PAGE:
Tuesday, January 28, 2014

Dyslexia: Able readers damaged by phonics, UK academic

The interests of able readers are being threatened by an insistence primary school pupils are taught to read using phonics, an academic has said.

The UK Department for Education wants English schools to use the reading system, which requires children to blend common sounds into words.

But Durham University researcher Andrew Davis says those already starting to read are likely to be put off.

The UK DfE's 'One Size Fits All' policy, insists synthetic phonics is the best way to teach reading.

The teaching method encourages children to sound out words rather than recognising the whole word and reading it for meaning.

The government strongly encourages schools to use reading schemes based on synthetic phonics, and part-funds a range of books approved as meeting its criteria.

It has also introduced a phonics test for all Year 1 pupils to ensure they are using this method to decode simple words, as well as some made-up words.

It argues this is the best way to ensure no child falls behind with their reading.

But Dr Davis, a former primary school teacher, says in his pamphlet a small minority begin school able to read and understand sentences, while a larger group are able to recognise some words.

'Form of abuse'
He argues those well on their way to reading could be put off by reading books featuring only words for which they have been taught the phonetic rules in class.

He says: "To subject either the fully fledged readers, or those who are well on their way, to a rigid diet of intensive phonics is an affront to their emerging identities as persons.

"To require this of students who have already gained some maturity in the rich and nourishing human activity of reading is almost a form of abuse."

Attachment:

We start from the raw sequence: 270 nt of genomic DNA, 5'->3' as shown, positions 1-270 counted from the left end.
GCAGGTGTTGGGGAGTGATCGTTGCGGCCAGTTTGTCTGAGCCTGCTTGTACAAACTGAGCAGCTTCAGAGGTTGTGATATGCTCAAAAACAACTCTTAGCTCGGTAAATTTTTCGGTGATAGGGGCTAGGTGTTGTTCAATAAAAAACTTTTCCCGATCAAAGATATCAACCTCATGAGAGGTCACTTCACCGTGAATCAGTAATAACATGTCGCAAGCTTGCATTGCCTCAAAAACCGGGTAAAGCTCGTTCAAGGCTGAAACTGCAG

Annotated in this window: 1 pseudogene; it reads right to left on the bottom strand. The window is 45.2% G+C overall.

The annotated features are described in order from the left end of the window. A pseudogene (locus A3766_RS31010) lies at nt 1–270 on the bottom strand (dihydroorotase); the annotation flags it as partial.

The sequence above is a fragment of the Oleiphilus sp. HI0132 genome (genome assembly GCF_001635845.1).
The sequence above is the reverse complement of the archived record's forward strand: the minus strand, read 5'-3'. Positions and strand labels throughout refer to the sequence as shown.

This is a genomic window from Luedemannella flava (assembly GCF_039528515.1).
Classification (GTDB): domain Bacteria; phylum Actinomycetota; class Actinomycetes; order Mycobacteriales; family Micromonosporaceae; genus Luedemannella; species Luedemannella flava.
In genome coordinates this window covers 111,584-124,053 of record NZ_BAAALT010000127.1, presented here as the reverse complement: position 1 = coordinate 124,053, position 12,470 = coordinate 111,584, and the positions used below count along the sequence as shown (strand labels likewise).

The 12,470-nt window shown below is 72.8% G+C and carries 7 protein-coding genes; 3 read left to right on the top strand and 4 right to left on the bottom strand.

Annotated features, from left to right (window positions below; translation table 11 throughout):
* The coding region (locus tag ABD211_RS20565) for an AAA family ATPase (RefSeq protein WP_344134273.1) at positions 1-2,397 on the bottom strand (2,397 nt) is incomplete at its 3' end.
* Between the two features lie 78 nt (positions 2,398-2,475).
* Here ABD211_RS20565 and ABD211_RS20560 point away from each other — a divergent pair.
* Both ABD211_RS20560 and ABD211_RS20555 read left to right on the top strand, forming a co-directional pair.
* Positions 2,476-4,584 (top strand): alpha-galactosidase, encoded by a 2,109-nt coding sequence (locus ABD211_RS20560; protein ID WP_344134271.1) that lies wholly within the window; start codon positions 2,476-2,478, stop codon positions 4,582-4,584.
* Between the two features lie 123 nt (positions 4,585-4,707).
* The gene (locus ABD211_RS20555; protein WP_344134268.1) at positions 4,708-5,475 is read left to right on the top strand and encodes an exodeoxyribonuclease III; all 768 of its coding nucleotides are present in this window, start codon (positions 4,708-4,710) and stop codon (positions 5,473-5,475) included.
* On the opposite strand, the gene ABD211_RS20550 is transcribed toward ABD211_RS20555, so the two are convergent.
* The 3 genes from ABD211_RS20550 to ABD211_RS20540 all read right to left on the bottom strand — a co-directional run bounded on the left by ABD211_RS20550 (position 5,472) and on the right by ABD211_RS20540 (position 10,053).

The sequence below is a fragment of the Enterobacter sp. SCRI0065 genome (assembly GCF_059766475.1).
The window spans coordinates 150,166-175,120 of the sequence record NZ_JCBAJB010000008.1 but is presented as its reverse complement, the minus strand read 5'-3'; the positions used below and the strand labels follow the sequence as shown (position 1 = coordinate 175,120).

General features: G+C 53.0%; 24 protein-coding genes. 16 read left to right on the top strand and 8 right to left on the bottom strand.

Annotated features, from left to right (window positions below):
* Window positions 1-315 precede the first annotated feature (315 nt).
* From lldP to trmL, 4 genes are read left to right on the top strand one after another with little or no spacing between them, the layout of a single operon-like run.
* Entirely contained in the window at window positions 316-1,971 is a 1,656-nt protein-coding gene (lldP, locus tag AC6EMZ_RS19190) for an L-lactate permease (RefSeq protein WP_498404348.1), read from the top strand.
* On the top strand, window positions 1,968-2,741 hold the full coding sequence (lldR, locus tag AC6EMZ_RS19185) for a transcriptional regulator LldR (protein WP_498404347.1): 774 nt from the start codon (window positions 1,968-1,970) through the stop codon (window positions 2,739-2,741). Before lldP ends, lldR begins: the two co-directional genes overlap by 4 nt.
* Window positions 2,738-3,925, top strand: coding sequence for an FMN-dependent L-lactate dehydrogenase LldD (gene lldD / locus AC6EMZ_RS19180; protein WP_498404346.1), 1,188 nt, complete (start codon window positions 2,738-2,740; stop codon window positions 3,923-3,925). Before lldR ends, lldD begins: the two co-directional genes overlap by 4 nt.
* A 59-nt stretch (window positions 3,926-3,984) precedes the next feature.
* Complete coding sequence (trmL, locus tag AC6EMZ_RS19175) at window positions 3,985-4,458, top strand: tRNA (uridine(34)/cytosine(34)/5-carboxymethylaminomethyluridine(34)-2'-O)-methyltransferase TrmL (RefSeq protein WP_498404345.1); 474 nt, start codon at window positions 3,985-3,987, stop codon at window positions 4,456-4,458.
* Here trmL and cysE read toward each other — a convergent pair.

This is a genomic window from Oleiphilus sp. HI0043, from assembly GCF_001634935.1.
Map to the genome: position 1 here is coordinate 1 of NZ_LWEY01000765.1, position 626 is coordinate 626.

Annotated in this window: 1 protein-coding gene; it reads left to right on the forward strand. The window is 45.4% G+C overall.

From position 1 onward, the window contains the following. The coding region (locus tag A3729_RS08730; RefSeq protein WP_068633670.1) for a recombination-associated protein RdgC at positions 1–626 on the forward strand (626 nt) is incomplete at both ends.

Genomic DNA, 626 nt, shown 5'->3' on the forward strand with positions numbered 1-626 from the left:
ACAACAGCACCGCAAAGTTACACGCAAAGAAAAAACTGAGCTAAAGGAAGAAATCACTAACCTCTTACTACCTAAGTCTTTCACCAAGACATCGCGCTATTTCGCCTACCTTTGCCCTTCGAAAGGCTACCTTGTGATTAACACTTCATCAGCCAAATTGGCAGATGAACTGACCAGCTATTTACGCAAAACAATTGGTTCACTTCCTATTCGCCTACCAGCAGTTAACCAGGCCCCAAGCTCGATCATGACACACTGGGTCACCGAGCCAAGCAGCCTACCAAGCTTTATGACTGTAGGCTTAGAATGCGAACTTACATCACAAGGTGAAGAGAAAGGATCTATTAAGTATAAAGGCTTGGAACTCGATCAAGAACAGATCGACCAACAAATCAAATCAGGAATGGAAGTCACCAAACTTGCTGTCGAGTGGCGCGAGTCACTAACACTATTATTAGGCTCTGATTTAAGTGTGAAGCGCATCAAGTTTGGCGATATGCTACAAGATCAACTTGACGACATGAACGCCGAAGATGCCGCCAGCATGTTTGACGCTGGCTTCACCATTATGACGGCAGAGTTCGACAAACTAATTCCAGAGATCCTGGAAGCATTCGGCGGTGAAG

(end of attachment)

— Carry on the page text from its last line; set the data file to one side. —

He agrees that phonics can be very useful for teaching reading, but argues it should not be rigidly imposed on all.

'Mechanical exercise'
"Being forced to move back from reading for meaning to a mechanical exercise of blending and decoding is likely to be off-putting," he said.

He added that the fundamentalist approach to synthetic phonics "threatens the interests of a minority of children who arrive at school already able to read".

"The vast majority of Early Years teachers handle this kind of challenge with their usual professionalism, and will continue to do so if they are not troubled by rigid prescriptions from policy makers," he said.

A UK Department for Education spokeswoman said: "Too many children are not reaching the expected levels of reading at a young age, do not catch up, and then struggle in secondary school and beyond.

"Research shows overwhelmingly that systematic phonics is the most effective way of teaching reading to children of all abilities, enabling almost all children to become confident and independent readers.

"Thanks to the phonics check 177,000 six-year-olds will this year get the extra reading help they need to catch up with their peers."

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